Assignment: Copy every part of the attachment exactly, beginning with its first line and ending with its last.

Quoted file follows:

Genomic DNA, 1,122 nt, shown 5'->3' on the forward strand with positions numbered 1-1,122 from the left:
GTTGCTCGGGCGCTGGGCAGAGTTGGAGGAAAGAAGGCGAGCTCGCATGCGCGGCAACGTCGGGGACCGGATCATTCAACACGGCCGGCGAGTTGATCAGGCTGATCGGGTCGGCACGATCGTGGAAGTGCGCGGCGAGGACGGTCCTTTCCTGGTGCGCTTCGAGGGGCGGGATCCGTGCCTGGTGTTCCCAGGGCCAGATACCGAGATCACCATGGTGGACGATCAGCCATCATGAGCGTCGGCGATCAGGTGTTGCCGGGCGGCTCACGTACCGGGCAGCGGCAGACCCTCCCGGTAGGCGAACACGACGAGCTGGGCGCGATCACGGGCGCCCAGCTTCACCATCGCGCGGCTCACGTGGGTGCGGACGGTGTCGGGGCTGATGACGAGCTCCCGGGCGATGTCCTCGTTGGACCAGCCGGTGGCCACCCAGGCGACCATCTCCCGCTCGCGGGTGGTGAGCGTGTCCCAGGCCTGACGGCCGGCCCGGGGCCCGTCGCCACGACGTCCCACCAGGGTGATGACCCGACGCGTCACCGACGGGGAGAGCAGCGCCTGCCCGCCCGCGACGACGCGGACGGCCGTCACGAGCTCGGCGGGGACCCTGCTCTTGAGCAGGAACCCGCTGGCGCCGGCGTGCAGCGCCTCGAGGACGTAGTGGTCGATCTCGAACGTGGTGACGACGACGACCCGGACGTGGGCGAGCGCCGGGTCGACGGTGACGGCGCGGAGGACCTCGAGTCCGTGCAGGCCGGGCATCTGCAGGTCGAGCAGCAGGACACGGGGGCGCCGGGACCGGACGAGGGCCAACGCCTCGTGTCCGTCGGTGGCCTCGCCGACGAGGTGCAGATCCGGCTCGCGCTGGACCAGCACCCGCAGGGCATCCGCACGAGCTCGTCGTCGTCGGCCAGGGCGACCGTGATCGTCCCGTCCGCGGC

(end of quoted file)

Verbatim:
Genomic DNA, 1,122 nt, shown 5'->3' on the forward strand with positions numbered 1-1,122 from the left:
GTTGCTCGGGCGCTGGGCAGAGTTGGAGGAAAGAAGGCGAGCTCGCATGCGCGGCAACGTCGGGGACCGGATCATTCAACACGGCCGGCGAGTTGATCAGGCTGATCGGGTCGGCACGATCGTGGAAGTGCGCGGCGAGGACGGTCCTTTCCTGGTGCGCTTCGAGGGGCGGGATCCGTGCCTGGTGTTCCCAGGGCCAGATACCGAGATCACCATGGTGGACGATCAGCCATCATGAGCGTCGGCGATCAGGTGTTGCCGGGCGGCTCACGTACCGGGCAGCGGCAGACCCTCCCGGTAGGCGAACACGACGAGCTGGGCGCGATCACGGGCGCCCAGCTTCACCATCGCGCGGCTCACGTGGGTGCGGACGGTGTCGGGGCTGATGACGAGCTCCCGGGCGATGTCCTCGTTGGACCAGCCGGTGGCCACCCAGGCGACCATCTCCCGCTCGCGGGTGGTGAGCGTGTCCCAGGCCTGACGGCCGGCCCGGGGCCCGTCGCCACGACGTCCCACCAGGGTGATGACCCGACGCGTCACCGACGGGGAGAGCAGCGCCTGCCCGCCCGCGACGACGCGGACGGCCGTCACGAGCTCGGCGGGGACCCTGCTCTTGAGCAGGAACCCGCTGGCGCCGGCGTGCAGCGCCTCGAGGACGTAGTGGTCGATCTCGAACGTGGTGACGACGACGACCCGGACGTGGGCGAGCGCCGGGTCGACGGTGACGGCGCGGAGGACCTCGAGTCCGTGCAGGCCGGGCATCTGCAGGTCGAGCAGCAGGACACGGGGGCGCCGGGACCGGACGAGGGCCAACGCCTCGTGTCCGTCGGTGGCCTCGCCGACGAGGTGCAGATCCGGCTCGCGCTGGACCAGCACCCGCAGGGCATCCGCACGAGCTCGTCGTCGTCGGCCAGGGCGACCGTGATCGTCCCGTCCGCGGC